Why You Should Always Give A Cold Call

| November 13, 2020 | By: Severe VFR
The Cold Call Title Card Featuring A Control Tower

What Is A Cold Call

A cold call is simply a radio transmission that gets the controller's attention.

A cold call contains two things: the controlling station's name and your callsign. For example:

 Chicago Approach, Skylane One Seven Mike Tango

or,

Oshkosh Tower, Cirrus Three Five Seven Sierra

The Purpose Of The Cold Call

The cold call serves two critical purposes:

  1. Getting the controllers attention
  2. Eliminating excessive radio transmissions

You can think of a cold call as a way to introduce yourself to air traffic control. It is a way of telling air traffic control that you are present in and around their airspace and request services. However, the difference between a cold call and an initial contact call is that the cold call is a brief transmission to let air traffic control know that you exist. 

 Air traffic controllers may be working multiple frequencies, coordinating with other controllers, and even talking to pilots by calling them on the phone. They can do this and still control traffic because they can plan ahead with the various tools they have available to them. However, many of these tools rely on aircraft filing and activating IFR flight plans or VFR aircraft actively using flight following.

Any aircraft not on an IFR flight plan or using VFR flight following is practically invisible to air traffic control. Yes, these aircraft VFR aircraft do appear on the controller's scope as a radar return. However, the controller receives minimal information. Commonly, the only information transmitted to controllers for VFR targets is the aircraft's ground speed and altitude.

This can create a problem when a VFR aircraft attempts to contact a controlling agency for the first time. Since the air traffic controller is not expecting the VFR aircraft, if the pilot calls an air traffic controller who is busy doing any of the other required tasks, the controller may miss the VFR aircraft's call sign and subsequent request. This then requires the pilot to repeat their message, clogging the frequency with unnecessary transmissions. In busy airspace, these additional transmissions can create avoidable frustration.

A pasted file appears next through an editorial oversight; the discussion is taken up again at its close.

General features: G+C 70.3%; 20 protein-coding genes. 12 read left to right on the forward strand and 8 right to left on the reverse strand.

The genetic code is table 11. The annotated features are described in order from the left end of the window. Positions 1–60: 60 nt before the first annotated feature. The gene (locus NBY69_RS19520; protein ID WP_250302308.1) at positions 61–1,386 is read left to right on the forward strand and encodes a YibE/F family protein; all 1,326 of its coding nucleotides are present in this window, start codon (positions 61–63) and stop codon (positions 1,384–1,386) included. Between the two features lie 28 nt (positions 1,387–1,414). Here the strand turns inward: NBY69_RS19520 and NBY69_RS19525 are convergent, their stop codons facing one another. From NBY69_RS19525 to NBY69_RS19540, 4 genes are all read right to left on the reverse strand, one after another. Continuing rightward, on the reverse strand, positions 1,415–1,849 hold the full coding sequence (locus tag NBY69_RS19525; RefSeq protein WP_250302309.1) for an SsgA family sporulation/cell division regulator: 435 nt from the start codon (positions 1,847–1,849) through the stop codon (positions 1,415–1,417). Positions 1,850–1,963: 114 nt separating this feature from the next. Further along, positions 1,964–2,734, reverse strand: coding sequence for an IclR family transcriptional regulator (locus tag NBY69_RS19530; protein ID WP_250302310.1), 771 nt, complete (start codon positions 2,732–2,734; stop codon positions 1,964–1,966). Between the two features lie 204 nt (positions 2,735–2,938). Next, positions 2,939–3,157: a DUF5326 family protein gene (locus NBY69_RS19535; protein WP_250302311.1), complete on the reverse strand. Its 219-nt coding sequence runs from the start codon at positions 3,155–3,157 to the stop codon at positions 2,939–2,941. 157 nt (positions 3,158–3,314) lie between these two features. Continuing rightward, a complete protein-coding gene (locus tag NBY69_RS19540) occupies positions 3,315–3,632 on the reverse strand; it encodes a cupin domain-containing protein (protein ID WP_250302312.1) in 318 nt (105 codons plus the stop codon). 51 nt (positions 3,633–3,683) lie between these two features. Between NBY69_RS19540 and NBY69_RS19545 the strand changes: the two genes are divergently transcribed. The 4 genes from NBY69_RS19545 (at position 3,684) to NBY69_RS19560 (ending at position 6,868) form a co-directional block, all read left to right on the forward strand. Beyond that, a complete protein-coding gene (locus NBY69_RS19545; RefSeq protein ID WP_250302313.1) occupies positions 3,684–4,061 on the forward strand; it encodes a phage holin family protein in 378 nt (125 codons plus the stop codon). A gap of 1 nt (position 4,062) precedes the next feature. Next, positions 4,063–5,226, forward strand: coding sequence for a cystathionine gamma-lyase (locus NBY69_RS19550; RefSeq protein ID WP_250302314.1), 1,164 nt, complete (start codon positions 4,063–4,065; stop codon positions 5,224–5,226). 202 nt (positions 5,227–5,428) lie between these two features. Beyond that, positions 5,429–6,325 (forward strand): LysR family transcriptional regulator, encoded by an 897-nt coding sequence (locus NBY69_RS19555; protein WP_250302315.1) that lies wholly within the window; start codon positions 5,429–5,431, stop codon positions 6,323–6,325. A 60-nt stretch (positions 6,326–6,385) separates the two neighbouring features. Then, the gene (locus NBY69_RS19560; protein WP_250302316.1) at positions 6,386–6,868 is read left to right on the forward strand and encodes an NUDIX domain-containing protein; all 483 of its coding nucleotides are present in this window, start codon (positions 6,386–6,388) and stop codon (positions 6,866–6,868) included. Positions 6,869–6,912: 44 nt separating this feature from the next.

When To Perform A Cold Call

Cold calls should be used when the controller is not expecting you. 

Generally, this is the first time contacting any controller. However, a cold call should not be used when handed off from one controller to the next. 

When being handed off from one controller to another, the previous controller will inform the next controller that you will be contacting them before giving you a frequency change. This allows the next controller to expect and actively listen for you.

When being handed off from one controller to the next, you can give your entire initial contact call without giving a cold call. 

For example:

Chicago Approach, Skylane One Seven Mike Tango, One Thousand Niner Hundred, Climbing Six Thousand, Left Turn Heading Two Four Zero

Since controlling agencies will handoff aircraft from one controller to the next, any aircraft operating under IFR generally never needs to perform a cold call. VFR aircraft, not using flight following, generally are not talking to controlling agencies and should give a cold call. Some pilots state this information on the initial cold call, as well as stating that they have a request during their cold call:

Chicago Approach, Skylane One Seven Mike Tango, VFR, Request

The Cold Call In Practice

Typically, the dialogue that occurs when a pilot performs a cold call is as follows:

 PilotOshkosh Tower, Skylane One Seven Mike Tango, VFR, Request

TowerSkylane One Seven Mike Tango, Oshkosh Tower, Say Request

PilotOshkosh Tower, Skylane One Seven Mike Tango, One Zero Miles North Of The Field At Three Thousand With Information Alpha, Request Full Stop Landing

TowerSkylane One Seven Mike Tango, Make Straight In Runway 18, Report 3 Mile Final

PilotMake Straight In Runway 18, Skylane One Seven Mike Tango

 Without the cold call, the dialogue may go as follows:

 PilotOshkosh Tower, Skylane One Seven Mike Tango, One Zero Miles North Of The Field At Three Thousand With Information Alpha, Request Full Stop Landing

TowerLast Aircraft Calling Say Call Sign

PilotSkylane One Seven Mike Tango

TowerSkylane One Seven Mike Tango, Oshkosh Tower, Go Ahead

PilotOshkosh Tower, Skylane One Seven Mike Tango, One Zero Miles North Of The Field At Three Thousand With Information Alpha, Request Full Stop Landing

Tower: Skylane One Seven Mike Tango, Make Straight In Runway 18, Report 3 Mile Final

PilotMake Straight In Runway 18, Report 3 Mile Final, Skylane One Seven Mike Tango

 As you can see, the number of radio transmissions required to have the same information relayed increases when a cold call is not used. The pilot was also required to repeat the same information twice, reducing the amount of time other aircraft have for their transmissions.

Some pilots disagree with the cold call. Those who disagree say that the cold call is an unnecessary transmission and uses up more time than not using a cold call. However, from our experience, this is not the case. In the end, it is up to you to perform a cold call or not. Only your personal experience can determine if a cold call is needed. 

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